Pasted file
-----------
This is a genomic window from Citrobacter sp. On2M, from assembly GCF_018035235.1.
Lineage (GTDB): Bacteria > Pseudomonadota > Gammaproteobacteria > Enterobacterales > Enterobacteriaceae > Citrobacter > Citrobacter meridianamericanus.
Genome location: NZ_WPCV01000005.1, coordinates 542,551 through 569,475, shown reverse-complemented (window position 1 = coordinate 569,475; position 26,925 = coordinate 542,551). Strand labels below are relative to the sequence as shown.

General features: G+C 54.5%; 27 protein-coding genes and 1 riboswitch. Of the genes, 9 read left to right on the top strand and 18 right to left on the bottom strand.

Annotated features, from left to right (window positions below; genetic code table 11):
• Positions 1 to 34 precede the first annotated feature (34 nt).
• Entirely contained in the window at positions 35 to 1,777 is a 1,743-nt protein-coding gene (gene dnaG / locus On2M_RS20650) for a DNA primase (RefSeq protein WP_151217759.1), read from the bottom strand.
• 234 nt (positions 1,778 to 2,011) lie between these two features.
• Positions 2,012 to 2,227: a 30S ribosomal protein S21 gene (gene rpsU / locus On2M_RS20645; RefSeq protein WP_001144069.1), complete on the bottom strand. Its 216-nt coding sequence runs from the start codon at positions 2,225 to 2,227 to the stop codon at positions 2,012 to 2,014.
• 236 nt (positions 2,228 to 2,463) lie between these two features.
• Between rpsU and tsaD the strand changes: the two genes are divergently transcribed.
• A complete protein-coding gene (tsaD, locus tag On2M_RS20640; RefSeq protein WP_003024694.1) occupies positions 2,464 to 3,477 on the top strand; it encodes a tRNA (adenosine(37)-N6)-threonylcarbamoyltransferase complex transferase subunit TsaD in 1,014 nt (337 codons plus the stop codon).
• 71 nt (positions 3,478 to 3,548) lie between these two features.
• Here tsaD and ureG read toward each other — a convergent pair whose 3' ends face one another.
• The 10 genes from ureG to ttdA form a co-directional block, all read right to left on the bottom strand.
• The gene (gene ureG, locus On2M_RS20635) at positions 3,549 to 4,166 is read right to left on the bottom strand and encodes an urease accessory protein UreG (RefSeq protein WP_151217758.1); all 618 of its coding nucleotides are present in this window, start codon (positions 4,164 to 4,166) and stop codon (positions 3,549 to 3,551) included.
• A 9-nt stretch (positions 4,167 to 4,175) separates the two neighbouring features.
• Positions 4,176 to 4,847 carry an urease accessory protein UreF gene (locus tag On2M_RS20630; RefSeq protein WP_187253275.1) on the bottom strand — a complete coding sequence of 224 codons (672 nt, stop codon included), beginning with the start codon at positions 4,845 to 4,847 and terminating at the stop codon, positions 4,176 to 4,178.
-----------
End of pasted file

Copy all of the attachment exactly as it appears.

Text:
This is a genomic window from Citrobacter sp. On2M, from assembly GCF_018035235.1.
Lineage (GTDB): Bacteria > Pseudomonadota > Gammaproteobacteria > Enterobacterales > Enterobacteriaceae > Citrobacter > Citrobacter meridianamericanus.
Genome location: NZ_WPCV01000005.1, coordinates 542,551 through 569,475, shown reverse-complemented (window position 1 = coordinate 569,475; position 26,925 = coordinate 542,551). Strand labels below are relative to the sequence as shown.

General features: G+C 54.5%; 27 protein-coding genes and 1 riboswitch. Of the genes, 9 read left to right on the top strand and 18 right to left on the bottom strand.

Annotated features, from left to right (window positions below; genetic code table 11):
• Positions 1 to 34 precede the first annotated feature (34 nt).
• Entirely contained in the window at positions 35 to 1,777 is a 1,743-nt protein-coding gene (gene dnaG / locus On2M_RS20650) for a DNA primase (RefSeq protein WP_151217759.1), read from the bottom strand.
• 234 nt (positions 1,778 to 2,011) lie between these two features.
• Positions 2,012 to 2,227: a 30S ribosomal protein S21 gene (gene rpsU / locus On2M_RS20645; RefSeq protein WP_001144069.1), complete on the bottom strand. Its 216-nt coding sequence runs from the start codon at positions 2,225 to 2,227 to the stop codon at positions 2,012 to 2,014.
• 236 nt (positions 2,228 to 2,463) lie between these two features.
• Between rpsU and tsaD the strand changes: the two genes are divergently transcribed.
• A complete protein-coding gene (tsaD, locus tag On2M_RS20640; RefSeq protein WP_003024694.1) occupies positions 2,464 to 3,477 on the top strand; it encodes a tRNA (adenosine(37)-N6)-threonylcarbamoyltransferase complex transferase subunit TsaD in 1,014 nt (337 codons plus the stop codon).
• 71 nt (positions 3,478 to 3,548) lie between these two features.
• Here tsaD and ureG read toward each other — a convergent pair whose 3' ends face one another.
• The 10 genes from ureG to ttdA form a co-directional block, all read right to left on the bottom strand.
• The gene (gene ureG, locus On2M_RS20635) at positions 3,549 to 4,166 is read right to left on the bottom strand and encodes an urease accessory protein UreG (RefSeq protein WP_151217758.1); all 618 of its coding nucleotides are present in this window, start codon (positions 4,164 to 4,166) and stop codon (positions 3,549 to 3,551) included.
• A 9-nt stretch (positions 4,167 to 4,175) separates the two neighbouring features.
• Positions 4,176 to 4,847 carry an urease accessory protein UreF gene (locus tag On2M_RS20630; RefSeq protein WP_187253275.1) on the bottom strand — a complete coding sequence of 224 codons (672 nt, stop codon included), beginning with the start codon at positions 4,845 to 4,847 and terminating at the stop codon, positions 4,176 to 4,178.